Saturday, 30 July 2011

Not for girls?

Brewer Molson Coors have just launched a new beer called Animée which is specifically targeted at female drinkers. This has been widely criticised as patronising and sexist, and unlikely to succeed, and those critics are probably right. But, on the other hand, it can’t be denied that beer as a category has a serious image problem amongst women and, as the article says, only 17% of beer in Britain is consumed by women. It’s not enough just to respond by complacently saying “if you can actually get them to try Old Volestrangler they really like it.”

Beer is widely perceived as gassy and bloating, and also as something that will make you fat. Neither of these objections are really valid – the first one is easily answered by choosing cask ale, and the second isn’t really true. Strength for strength, beer has no more calories than other forms of alcoholic drinks. But they are still widely believed.

Beer in general still has a laddish, pint-swilling, footy-chanting image which continues to be pandered to in many marketing campaigns. Many cask beers adopt a kind of rustic, bare-boards, back-to-nature imagery which may appeal to fans of The Good Life, but doesn’t exactly come across as well, very sophisticated. Plenty of women do drink beer, but in many cases they do it for precisely the reasons that deter others – because it comes across as a touch rebellious and not in the least “girly”.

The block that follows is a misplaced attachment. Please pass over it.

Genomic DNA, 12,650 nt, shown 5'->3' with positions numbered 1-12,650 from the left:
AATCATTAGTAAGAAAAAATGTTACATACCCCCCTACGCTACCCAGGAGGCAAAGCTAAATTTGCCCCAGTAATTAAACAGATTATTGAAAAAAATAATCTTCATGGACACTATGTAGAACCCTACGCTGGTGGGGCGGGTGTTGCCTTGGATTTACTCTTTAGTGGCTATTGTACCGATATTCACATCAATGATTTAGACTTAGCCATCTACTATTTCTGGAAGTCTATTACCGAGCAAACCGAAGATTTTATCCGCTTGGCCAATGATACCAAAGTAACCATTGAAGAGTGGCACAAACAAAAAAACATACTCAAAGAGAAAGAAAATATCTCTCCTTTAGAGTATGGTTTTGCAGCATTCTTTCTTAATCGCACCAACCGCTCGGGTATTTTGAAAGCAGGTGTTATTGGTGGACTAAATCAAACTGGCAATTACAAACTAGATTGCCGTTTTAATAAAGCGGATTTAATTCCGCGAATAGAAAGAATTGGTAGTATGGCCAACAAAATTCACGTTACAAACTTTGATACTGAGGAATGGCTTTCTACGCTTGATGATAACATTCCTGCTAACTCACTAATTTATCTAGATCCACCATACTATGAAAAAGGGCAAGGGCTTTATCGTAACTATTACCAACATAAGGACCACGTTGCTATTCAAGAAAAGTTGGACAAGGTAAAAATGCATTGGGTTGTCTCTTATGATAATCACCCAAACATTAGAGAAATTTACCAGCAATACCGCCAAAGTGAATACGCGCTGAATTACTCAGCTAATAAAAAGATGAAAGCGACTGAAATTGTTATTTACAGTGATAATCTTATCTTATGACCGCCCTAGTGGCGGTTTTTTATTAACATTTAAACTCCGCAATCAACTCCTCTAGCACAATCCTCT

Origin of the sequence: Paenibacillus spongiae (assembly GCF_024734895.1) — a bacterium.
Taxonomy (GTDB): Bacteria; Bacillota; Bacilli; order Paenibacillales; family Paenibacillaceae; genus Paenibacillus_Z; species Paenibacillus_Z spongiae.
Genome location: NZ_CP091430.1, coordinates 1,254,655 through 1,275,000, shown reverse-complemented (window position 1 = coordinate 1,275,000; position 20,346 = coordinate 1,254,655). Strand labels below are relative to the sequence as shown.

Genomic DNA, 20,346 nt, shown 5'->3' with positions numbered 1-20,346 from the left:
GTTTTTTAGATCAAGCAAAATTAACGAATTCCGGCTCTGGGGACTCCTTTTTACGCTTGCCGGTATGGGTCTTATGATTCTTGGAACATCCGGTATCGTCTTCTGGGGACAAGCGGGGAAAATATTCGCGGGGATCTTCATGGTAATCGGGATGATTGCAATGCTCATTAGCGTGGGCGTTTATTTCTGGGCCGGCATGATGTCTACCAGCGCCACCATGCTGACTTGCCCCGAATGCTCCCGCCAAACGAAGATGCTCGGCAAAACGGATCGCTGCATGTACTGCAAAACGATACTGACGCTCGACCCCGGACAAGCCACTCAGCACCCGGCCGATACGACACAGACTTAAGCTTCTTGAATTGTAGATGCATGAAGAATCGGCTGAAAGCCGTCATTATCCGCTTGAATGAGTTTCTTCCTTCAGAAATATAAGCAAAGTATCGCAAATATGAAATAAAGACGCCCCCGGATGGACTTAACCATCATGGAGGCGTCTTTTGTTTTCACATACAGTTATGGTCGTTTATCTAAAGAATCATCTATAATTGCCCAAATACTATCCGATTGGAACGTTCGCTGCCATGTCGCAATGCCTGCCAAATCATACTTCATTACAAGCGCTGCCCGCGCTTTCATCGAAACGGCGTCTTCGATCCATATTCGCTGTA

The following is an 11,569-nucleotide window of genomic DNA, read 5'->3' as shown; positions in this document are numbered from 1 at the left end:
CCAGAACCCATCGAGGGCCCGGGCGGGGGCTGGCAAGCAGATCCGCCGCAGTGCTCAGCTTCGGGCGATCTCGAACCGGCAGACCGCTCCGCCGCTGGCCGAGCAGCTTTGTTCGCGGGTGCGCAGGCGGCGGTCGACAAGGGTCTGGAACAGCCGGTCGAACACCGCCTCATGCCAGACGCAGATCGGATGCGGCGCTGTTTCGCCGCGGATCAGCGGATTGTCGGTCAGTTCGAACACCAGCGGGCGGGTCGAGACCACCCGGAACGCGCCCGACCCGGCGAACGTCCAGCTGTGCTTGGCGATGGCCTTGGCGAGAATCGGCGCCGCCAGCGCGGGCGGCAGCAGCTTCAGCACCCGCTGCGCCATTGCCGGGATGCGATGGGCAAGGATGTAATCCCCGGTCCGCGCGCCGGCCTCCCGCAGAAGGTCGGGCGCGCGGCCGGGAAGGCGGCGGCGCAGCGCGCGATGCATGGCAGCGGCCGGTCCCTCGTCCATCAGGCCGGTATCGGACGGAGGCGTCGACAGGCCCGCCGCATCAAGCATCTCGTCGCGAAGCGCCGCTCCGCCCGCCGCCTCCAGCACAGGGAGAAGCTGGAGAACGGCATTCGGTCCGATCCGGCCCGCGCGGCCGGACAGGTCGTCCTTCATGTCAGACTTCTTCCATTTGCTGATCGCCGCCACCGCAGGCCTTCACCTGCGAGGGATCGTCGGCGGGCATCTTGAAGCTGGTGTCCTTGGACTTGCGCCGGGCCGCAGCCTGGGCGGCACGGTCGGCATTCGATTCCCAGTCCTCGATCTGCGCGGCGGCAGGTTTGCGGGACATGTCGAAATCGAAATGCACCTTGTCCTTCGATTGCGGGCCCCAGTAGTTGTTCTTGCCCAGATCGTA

What is needed, surely, is not dedicated “beers for women”, but a marketing strategy which avoids any hints of machoness but instead portrays beer as a modern, authentic, high-quality product that can be enjoyed by both sexes in a social context. You may not think much of the beer, but the recent Kronenbourg “slow the pace” campaign was a good start.

And its presentation needs to be looked at. If it is to seem smart and contemporary, utility Noniks need to be ditched in favour of stylish branded glassware, and those glasses should ideally be oversize so you don’t run the risk of spilling beer all over your clothes.

Perhaps even the much-loved handpump, powerful symbol of cask beer though it is, needs to be called into question. After all, you wouldn’t do your washing with a mangle or specify a car with running boards, so why in the 21st century should you be dispensing beer using a manually-operated device dating back to the Regency period?

10 comments:

  1. I cannot believe you are saying this cack. Smart branded glasses! FFS! Oversized glasses will cost the publican even more. Profit margins are already being squeezed. What do you suggest as a replacement for beer engines then? Gravity dispense? I agree that Craft beer does suffer an identity crisis, my solution would be do what they do in the bars in NYC namely sell top class keg beer of a huge range of styles and big it up. See the Pony Bar for example.

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  2. Perhaps you answer your own question there, Anon ;-)

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  3. Anon: gravity dispense isn't the only other option.